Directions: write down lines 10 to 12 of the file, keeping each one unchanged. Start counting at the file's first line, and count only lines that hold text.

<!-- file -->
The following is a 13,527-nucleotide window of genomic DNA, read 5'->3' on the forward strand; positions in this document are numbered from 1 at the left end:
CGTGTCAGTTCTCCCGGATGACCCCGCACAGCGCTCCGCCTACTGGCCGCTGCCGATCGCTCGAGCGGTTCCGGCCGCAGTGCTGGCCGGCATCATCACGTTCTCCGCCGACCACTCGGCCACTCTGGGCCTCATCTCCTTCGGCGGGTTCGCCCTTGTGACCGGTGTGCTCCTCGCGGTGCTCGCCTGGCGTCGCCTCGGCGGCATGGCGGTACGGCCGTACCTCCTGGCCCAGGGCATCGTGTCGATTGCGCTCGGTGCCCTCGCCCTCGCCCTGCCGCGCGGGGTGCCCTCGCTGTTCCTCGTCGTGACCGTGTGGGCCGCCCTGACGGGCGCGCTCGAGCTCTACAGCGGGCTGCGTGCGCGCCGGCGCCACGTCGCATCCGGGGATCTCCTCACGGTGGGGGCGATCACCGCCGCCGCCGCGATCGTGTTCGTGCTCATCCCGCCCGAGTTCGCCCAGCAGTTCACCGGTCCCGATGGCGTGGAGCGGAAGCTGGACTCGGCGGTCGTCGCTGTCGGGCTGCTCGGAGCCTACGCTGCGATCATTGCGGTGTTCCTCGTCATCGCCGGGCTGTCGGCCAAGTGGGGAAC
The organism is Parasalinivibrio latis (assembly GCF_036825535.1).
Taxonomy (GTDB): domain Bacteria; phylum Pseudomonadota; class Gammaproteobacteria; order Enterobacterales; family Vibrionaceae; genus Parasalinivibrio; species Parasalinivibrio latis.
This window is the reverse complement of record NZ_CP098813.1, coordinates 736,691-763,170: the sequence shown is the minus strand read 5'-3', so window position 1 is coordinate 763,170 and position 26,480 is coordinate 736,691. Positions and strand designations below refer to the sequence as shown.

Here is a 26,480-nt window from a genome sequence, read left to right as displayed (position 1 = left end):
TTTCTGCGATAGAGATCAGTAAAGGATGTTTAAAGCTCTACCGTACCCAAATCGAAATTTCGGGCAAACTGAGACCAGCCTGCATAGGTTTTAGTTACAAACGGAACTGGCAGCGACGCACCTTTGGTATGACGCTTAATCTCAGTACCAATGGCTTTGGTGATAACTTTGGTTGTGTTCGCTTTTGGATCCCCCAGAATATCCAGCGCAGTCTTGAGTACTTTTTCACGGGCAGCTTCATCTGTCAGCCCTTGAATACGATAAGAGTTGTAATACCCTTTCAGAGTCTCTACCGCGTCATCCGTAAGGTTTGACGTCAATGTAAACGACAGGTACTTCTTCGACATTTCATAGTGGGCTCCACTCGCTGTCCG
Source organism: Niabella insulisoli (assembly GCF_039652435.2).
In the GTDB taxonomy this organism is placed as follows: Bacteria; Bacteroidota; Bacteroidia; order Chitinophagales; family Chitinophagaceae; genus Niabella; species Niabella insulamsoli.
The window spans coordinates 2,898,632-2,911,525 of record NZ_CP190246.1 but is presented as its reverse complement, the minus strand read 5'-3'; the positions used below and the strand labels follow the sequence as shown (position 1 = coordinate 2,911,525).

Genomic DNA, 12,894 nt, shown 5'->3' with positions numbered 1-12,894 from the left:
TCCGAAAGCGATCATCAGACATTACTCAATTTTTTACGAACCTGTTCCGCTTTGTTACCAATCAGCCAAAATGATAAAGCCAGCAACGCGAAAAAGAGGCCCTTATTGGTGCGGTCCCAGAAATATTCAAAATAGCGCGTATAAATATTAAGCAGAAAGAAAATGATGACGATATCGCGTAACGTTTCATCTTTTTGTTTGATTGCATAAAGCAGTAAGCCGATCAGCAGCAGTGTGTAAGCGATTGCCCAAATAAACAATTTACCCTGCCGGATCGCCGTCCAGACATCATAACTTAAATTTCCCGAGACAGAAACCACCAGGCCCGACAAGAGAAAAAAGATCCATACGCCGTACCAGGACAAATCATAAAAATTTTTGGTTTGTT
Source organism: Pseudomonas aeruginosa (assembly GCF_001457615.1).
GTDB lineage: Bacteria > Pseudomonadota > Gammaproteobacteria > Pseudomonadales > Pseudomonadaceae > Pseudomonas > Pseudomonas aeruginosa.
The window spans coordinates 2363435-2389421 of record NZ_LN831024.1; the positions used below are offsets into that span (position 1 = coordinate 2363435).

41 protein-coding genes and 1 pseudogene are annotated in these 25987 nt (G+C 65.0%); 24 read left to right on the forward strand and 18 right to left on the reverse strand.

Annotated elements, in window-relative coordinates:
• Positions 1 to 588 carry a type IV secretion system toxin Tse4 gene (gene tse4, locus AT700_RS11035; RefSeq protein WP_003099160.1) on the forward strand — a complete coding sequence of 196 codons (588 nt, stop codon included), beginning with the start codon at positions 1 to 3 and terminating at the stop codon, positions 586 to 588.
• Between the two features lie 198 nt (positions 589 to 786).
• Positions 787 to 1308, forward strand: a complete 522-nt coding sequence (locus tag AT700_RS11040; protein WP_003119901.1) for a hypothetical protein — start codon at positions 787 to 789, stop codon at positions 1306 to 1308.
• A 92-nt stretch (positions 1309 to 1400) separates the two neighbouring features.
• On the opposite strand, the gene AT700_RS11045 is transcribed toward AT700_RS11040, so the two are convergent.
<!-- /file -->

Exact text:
The window spans coordinates 2,898,632-2,911,525 of record NZ_CP190246.1 but is presented as its reverse complement, the minus strand read 5'-3'; the positions used below and the strand labels follow the sequence as shown (position 1 = coordinate 2,911,525).

Genomic DNA, 12,894 nt, shown 5'->3' with positions numbered 1-12,894 from the left:
TCCGAAAGCGATCATCAGACATTACTCAATTTTTTACGAACCTGTTCCGCTTTGTTACCAATCAGCCAAAATGATAAAGCCAGCAACGCGAAAAAGAGGCCCTTATTGGTGCGGTCCCAGAAATATTCAAAATAGCGCGTATAAATATTAAGCAGAAAGAAAATGATGACGATATCGCGTAACGTTTCATCTTTTTGTTTGATTGCATAAAGCAGTAAGCCGATCAGCAGCAGTGTGTAAGCGATTGCCCAAATAAACAATTTACCCTGCCGGATCGCCGTCCAGACATCATAACTTAAATTTCCCGAGACAGAAACCACCAGGCCCGACAAGAGAAAAAAGATCCATACGCCGTACCAGGACAAATCATAAAAATTTTTGGTTTGTT